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Secret chambers discovered inside the tomb of ancient Egyptian King Tutankhamun may be hiding a treasure trove, Egypt's Tourism Minister, Hisham Zaazou, has claimed. The minister said that Egypt will make a formal announcement about the contents of the chambers in April.
British archaeologist Dr Nicolas Reeves, at the University of Arizona had hinted at the presence of a secret passageway within the tomb of Tutankhamun or King Tut, in August 2015. A couple of months later, Egypt's antiquities ministry declared that there could be many hidden chambers inside the tomb.
While most researchers speculate the passageway could lead to the burial chamber of Queen Nefertiti – King Tut's step mother – Zaazou said that he was "not sure whose mummy rests inside".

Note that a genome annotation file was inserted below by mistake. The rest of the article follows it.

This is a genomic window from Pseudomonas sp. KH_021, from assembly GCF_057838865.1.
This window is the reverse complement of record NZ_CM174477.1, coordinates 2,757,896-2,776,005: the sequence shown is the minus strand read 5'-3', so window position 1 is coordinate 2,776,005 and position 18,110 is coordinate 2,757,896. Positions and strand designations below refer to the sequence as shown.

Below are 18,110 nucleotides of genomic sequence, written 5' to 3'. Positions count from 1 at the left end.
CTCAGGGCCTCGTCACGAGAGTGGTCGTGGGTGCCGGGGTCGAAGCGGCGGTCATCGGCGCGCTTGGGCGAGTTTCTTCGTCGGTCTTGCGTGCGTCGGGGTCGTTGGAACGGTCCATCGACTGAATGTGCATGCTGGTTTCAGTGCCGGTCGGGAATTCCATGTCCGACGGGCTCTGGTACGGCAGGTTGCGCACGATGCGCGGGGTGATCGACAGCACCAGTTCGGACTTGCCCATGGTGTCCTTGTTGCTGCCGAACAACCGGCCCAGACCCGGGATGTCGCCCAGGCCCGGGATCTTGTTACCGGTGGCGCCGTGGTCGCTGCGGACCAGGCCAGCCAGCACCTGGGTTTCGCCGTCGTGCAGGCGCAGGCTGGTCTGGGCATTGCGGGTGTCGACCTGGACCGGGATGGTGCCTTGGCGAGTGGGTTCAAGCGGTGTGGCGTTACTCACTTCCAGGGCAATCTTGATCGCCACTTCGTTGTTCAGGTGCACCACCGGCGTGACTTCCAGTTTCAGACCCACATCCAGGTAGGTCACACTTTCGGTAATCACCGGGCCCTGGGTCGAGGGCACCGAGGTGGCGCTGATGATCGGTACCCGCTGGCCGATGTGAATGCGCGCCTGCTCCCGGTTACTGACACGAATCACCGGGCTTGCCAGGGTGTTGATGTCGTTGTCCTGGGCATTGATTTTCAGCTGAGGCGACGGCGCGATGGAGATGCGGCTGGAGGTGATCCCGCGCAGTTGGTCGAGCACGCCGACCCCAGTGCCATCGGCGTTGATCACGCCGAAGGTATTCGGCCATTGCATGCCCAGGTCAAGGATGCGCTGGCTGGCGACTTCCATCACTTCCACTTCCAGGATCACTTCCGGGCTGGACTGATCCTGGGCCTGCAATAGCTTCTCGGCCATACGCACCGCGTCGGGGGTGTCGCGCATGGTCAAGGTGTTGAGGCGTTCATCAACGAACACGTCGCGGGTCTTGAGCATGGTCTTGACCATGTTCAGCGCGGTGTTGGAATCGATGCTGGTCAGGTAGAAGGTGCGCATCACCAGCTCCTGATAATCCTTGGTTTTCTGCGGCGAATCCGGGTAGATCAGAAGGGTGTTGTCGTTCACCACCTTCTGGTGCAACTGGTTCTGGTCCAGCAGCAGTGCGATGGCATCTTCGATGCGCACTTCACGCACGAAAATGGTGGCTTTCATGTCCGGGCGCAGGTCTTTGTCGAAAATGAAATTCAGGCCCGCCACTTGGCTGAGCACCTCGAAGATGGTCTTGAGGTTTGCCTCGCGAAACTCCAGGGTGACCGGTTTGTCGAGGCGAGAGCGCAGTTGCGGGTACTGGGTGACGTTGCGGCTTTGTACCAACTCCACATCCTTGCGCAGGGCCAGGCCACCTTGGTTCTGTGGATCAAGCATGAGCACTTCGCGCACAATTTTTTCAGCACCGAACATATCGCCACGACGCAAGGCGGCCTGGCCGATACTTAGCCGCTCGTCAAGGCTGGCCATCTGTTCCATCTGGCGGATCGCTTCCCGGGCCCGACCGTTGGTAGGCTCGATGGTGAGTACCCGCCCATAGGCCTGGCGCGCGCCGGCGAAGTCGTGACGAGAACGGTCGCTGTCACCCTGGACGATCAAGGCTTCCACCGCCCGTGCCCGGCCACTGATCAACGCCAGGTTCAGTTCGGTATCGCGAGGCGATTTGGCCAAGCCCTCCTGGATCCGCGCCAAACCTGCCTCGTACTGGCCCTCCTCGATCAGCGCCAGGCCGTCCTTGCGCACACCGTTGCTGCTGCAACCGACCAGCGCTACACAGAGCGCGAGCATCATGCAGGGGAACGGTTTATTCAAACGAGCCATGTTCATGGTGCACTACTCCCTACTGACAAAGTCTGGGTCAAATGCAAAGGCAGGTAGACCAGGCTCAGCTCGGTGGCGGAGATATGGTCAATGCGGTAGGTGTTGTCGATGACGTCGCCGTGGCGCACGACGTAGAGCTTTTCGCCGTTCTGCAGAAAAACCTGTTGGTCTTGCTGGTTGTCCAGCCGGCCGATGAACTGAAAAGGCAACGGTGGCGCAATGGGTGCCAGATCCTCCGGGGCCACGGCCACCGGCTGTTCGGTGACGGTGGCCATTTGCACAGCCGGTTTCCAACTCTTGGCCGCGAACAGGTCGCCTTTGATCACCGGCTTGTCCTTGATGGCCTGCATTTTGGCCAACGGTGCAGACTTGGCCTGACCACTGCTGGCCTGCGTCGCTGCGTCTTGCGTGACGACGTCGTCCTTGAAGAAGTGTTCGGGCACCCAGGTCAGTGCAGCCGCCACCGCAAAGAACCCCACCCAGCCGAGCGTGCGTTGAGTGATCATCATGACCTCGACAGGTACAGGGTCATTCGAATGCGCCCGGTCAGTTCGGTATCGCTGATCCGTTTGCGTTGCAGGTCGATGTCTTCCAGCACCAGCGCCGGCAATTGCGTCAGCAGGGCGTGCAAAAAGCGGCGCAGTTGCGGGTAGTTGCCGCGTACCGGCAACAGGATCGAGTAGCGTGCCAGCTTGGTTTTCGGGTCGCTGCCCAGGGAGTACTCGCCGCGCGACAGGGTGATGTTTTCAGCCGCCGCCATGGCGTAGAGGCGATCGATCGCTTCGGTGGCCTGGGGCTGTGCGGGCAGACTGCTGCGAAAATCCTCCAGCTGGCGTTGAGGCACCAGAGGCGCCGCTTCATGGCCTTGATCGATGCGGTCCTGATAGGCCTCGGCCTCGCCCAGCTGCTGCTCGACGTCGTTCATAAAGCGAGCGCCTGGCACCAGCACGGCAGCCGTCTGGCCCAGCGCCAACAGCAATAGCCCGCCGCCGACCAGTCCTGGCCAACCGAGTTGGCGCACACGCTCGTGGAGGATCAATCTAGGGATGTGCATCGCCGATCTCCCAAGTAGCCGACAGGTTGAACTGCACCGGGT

"We do not know if the burial chamber is Nefertiti or another woman, but there is a treasure," he told Spanish daily ABC. "Reeves [Dr Nicolas Reeves] has found a wall behind the tomb of King Tut leading to a room where there is proven to be metals, stones ... it is full of treasures," Zaazou added. "We are working on it and in April we will announce the news to the world."
Tutankhamun, son of Akhenaten, ascended the Egyptian throne in 1332 BC, at the age of nine and became famous after he rejected his father's radical religious reforms. He died nine years later. A nearly intact tomb of the boy king of ancient Egypt's 18th dynasty was found in Luxor in 1922. The cause of the death of the young pharaoh is still not known.
While Tutankhamun's mummy rests in the tomb located in the Valley of the Kings – where tombs of ancient Egyptian pharaohs dating back to 6-11BC were found – his famous funerary golden mask, which has become a symbol of ancient Egyptian kingdoms, is housed in the Egyptian Museum in Cairo.
The discovery of the treasure with the hidden chambers in King Tut's tomb will be what Zaazou has called a "Big Bang of 21st century". "It will be a historic moment," he said.